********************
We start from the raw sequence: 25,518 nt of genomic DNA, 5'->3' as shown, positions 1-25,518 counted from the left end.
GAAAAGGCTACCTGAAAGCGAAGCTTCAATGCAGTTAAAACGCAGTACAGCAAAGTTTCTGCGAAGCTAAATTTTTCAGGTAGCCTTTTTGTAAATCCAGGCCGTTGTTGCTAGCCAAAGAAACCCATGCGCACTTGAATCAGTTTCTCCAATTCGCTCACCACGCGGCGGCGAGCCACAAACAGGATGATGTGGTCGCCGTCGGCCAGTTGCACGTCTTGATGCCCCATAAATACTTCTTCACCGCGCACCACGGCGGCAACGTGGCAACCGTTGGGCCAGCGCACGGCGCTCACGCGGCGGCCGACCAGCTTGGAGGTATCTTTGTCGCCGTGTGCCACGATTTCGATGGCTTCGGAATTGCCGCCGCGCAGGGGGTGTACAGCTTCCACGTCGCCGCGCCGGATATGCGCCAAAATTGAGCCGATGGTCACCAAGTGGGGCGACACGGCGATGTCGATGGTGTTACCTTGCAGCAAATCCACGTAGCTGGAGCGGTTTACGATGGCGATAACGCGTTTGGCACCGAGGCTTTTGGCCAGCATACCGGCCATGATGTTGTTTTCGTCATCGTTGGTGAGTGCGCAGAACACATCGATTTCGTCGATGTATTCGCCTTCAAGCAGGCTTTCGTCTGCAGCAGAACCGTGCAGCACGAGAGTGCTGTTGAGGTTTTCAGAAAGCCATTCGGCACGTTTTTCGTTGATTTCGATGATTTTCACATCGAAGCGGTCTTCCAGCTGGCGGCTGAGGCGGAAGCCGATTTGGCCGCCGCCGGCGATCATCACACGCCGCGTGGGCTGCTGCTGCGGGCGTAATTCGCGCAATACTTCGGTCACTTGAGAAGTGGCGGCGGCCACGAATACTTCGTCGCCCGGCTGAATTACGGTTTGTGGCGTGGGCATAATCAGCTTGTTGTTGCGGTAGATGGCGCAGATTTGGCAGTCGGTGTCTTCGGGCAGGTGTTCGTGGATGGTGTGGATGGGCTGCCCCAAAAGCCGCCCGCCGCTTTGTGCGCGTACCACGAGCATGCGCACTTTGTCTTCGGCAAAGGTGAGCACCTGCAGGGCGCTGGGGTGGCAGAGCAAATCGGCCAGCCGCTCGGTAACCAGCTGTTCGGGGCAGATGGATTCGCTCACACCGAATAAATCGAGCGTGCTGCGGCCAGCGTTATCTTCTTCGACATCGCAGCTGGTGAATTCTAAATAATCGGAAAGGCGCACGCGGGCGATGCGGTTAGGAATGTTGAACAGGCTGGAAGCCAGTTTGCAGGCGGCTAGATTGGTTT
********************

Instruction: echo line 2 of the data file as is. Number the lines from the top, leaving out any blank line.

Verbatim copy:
GAAAAGGCTACCTGAAAGCGAAGCTTCAATGCAGTTAAAACGCAGTACAGCAAAGTTTCTGCGAAGCTAAATTTTTCAGGTAGCCTTTTTGTAAATCCAGGCCGTTGTTGCTAGCCAAAGAAACCCATGCGCACTTGAATCAGTTTCTCCAATTCGCTCACCACGCGGCGGCGAGCCACAAACAGGATGATGTGGTCGCCGTCGGCCAGTTGCACGTCTTGATGCCCCATAAATACTTCTTCACCGCGCACCACGGCGGCAACGTGGCAACCGTTGGGCCAGCGCACGGCGCTCACGCGGCGGCCGACCAGCTTGGAGGTATCTTTGTCGCCGTGTGCCACGATTTCGATGGCTTCGGAATTGCCGCCGCGCAGGGGGTGTACAGCTTCCACGTCGCCGCGCCGGATATGCGCCAAAATTGAGCCGATGGTCACCAAGTGGGGCGACACGGCGATGTCGATGGTGTTACCTTGCAGCAAATCCACGTAGCTGGAGCGGTTTACGATGGCGATAACGCGTTTGGCACCGAGGCTTTTGGCCAGCATACCGGCCATGATGTTGTTTTCGTCATCGTTGGTGAGTGCGCAGAACACATCGATTTCGTCGATGTATTCGCCTTCAAGCAGGCTTTCGTCTGCAGCAGAACCGTGCAGCACGAGAGTGCTGTTGAGGTTTTCAGAAAGCCATTCGGCACGTTTTTCGTTGATTTCGATGATTTTCACATCGAAGCGGTCTTCCAGCTGGCGGCTGAGGCGGAAGCCGATTTGGCCGCCGCCGGCGATCATCACACGCCGCGTGGGCTGCTGCTGCGGGCGTAATTCGCGCAATACTTCGGTCACTTGAGAAGTGGCGGCGGCCACGAATACTTCGTCGCCCGGCTGAATTACGGTTTGTGGCGTGGGCATAATCAGCTTGTTGTTGCGGTAGATGGCGCAGATTTGGCAGTCGGTGTCTTCGGGCAGGTGTTCGTGGATGGTGTGGATGGGCTGCCCCAAAAGCCGCCCGCCGCTTTGTGCGCGTACCACGAGCATGCGCACTTTGTCTTCGGCAAAGGTGAGCACCTGCAGGGCGCTGGGGTGGCAGAGCAAATCGGCCAGCCGCTCGGTAACCAGCTGTTCGGGGCAGATGGATTCGCTCACACCGAATAAATCGAGCGTGCTGCGGCCAGCGTTATCTTCTTCGACATCGCAGCTGGTGAATTCTAAATAATCGGAAAGGCGCACGCGGGCGATGCGGTTAGGAATGTTGAACAGGCTGGAAGCCAGTTTGCAGGCGGCTAGATTGGTTT